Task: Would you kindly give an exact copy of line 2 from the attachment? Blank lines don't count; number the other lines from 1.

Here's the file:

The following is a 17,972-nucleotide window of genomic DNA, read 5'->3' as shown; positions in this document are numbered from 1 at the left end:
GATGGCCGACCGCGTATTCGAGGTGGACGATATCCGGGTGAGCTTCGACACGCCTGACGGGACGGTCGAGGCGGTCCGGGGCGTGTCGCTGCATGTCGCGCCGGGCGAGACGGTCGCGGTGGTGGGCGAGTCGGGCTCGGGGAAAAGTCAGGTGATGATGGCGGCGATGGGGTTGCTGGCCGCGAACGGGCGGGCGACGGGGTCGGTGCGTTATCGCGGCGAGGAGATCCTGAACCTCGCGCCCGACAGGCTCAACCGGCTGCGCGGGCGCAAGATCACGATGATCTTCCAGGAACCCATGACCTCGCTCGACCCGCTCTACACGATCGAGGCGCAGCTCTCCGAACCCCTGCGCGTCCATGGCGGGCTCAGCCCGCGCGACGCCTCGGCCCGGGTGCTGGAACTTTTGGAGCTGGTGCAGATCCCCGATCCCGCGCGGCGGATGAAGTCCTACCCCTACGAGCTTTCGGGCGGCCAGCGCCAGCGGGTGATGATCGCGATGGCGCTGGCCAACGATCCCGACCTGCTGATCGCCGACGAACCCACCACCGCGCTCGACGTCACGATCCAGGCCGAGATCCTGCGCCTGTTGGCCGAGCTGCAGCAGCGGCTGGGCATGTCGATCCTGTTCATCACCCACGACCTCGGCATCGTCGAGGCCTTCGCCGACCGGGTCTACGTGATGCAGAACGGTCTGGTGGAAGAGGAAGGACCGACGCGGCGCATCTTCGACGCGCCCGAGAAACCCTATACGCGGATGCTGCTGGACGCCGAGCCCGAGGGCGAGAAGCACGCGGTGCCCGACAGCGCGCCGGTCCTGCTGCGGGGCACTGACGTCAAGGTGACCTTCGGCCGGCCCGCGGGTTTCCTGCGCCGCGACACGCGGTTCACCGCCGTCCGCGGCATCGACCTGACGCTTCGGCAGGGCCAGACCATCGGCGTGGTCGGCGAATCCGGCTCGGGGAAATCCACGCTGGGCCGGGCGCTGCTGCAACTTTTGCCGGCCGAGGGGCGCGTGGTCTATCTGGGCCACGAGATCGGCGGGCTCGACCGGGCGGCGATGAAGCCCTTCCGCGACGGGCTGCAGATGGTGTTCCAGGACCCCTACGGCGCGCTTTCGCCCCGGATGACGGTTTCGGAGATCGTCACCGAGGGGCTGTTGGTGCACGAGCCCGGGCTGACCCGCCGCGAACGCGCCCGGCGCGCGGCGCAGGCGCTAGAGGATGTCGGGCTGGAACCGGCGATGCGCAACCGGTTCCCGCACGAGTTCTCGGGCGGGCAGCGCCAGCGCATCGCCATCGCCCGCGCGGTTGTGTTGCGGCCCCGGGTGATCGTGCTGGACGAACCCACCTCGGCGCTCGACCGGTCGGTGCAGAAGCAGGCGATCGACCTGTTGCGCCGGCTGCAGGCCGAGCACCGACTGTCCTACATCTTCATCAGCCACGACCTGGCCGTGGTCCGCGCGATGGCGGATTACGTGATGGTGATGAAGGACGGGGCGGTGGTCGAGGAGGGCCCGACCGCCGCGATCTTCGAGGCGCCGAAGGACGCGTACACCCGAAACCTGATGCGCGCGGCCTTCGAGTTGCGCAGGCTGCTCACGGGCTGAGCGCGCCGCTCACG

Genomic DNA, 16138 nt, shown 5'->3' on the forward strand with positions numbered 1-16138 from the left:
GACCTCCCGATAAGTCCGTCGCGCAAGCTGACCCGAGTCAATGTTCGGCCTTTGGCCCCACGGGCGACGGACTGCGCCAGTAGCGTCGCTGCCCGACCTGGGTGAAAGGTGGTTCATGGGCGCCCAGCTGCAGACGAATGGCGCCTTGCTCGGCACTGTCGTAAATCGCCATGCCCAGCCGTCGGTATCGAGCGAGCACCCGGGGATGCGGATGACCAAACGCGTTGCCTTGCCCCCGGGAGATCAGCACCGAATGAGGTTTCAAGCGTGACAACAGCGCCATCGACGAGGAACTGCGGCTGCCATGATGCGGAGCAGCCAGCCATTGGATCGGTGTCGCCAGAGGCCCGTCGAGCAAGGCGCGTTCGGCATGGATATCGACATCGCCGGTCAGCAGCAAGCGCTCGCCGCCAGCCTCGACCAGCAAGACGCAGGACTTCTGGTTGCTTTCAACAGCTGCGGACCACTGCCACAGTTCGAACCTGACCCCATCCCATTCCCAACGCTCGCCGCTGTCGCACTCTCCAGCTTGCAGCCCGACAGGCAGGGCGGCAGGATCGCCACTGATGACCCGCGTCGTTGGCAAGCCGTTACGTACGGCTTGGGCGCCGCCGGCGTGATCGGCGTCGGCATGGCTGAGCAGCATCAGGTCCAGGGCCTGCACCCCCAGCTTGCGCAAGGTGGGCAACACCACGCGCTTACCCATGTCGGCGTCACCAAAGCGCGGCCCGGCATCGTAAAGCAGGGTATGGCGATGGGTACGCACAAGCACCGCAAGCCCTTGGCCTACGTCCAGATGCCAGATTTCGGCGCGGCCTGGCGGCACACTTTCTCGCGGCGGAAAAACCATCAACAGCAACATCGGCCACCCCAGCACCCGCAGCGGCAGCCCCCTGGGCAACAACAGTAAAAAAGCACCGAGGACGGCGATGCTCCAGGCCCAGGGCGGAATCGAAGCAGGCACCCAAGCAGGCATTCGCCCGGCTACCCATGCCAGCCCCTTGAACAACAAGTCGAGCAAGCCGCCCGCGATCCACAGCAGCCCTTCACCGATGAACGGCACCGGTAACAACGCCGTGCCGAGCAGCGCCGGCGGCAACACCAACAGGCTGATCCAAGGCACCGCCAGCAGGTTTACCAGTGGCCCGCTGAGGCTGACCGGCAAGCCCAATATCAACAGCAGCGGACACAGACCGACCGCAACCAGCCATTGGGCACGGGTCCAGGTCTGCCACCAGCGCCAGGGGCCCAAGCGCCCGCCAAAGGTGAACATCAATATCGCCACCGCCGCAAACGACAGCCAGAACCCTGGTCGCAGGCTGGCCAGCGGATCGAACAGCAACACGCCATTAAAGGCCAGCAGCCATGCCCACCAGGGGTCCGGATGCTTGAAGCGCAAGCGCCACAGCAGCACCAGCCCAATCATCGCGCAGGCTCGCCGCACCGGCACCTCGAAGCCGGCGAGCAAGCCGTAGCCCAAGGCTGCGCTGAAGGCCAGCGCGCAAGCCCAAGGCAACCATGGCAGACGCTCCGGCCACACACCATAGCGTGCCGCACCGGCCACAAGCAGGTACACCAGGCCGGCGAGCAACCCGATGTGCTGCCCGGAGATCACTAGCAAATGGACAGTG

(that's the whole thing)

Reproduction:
GATGGCCGACCGCGTATTCGAGGTGGACGATATCCGGGTGAGCTTCGACACGCCTGACGGGACGGTCGAGGCGGTCCGGGGCGTGTCGCTGCATGTCGCGCCGGGCGAGACGGTCGCGGTGGTGGGCGAGTCGGGCTCGGGGAAAAGTCAGGTGATGATGGCGGCGATGGGGTTGCTGGCCGCGAACGGGCGGGCGACGGGGTCGGTGCGTTATCGCGGCGAGGAGATCCTGAACCTCGCGCCCGACAGGCTCAACCGGCTGCGCGGGCGCAAGATCACGATGATCTTCCAGGAACCCATGACCTCGCTCGACCCGCTCTACACGATCGAGGCGCAGCTCTCCGAACCCCTGCGCGTCCATGGCGGGCTCAGCCCGCGCGACGCCTCGGCCCGGGTGCTGGAACTTTTGGAGCTGGTGCAGATCCCCGATCCCGCGCGGCGGATGAAGTCCTACCCCTACGAGCTTTCGGGCGGCCAGCGCCAGCGGGTGATGATCGCGATGGCGCTGGCCAACGATCCCGACCTGCTGATCGCCGACGAACCCACCACCGCGCTCGACGTCACGATCCAGGCCGAGATCCTGCGCCTGTTGGCCGAGCTGCAGCAGCGGCTGGGCATGTCGATCCTGTTCATCACCCACGACCTCGGCATCGTCGAGGCCTTCGCCGACCGGGTCTACGTGATGCAGAACGGTCTGGTGGAAGAGGAAGGACCGACGCGGCGCATCTTCGACGCGCCCGAGAAACCCTATACGCGGATGCTGCTGGACGCCGAGCCCGAGGGCGAGAAGCACGCGGTGCCCGACAGCGCGCCGGTCCTGCTGCGGGGCACTGACGTCAAGGTGACCTTCGGCCGGCCCGCGGGTTTCCTGCGCCGCGACACGCGGTTCACCGCCGTCCGCGGCATCGACCTGACGCTTCGGCAGGGCCAGACCATCGGCGTGGTCGGCGAATCCGGCTCGGGGAAATCCACGCTGGGCCGGGCGCTGCTGCAACTTTTGCCGGCCGAGGGGCGCGTGGTCTATCTGGGCCACGAGATCGGCGGGCTCGACCGGGCGGCGATGAAGCCCTTCCGCGACGGGCTGCAGATGGTGTTCCAGGACCCCTACGGCGCGCTTTCGCCCCGGATGACGGTTTCGGAGATCGTCACCGAGGGGCTGTTGGTGCACGAGCCCGGGCTGACCCGCCGCGAACGCGCCCGGCGCGCGGCGCAGGCGCTAGAGGATGTCGGGCTGGAACCGGCGATGCGCAACCGGTTCCCGCACGAGTTCTCGGGCGGGCAGCGCCAGCGCATCGCCATCGCCCGCGCGGTTGTGTTGCGGCCCCGGGTGATCGTGCTGGACGAACCCACCTCGGCGCTCGACCGGTCGGTGCAGAAGCAGGCGATCGACCTGTTGCGCCGGCTGCAGGCCGAGCACCGACTGTCCTACATCTTCATCAGCCACGACCTGGCCGTGGTCCGCGCGATGGCGGATTACGTGATGGTGATGAAGGACGGGGCGGTGGTCGAGGAGGGCCCGACCGCCGCGATCTTCGAGGCGCCGAAGGACGCGTACACCCGAAACCTGATGCGCGCGGCCTTCGAGTTGCGCAGGCTGCTCACGGGCTGAGCGCGCCGCTCACG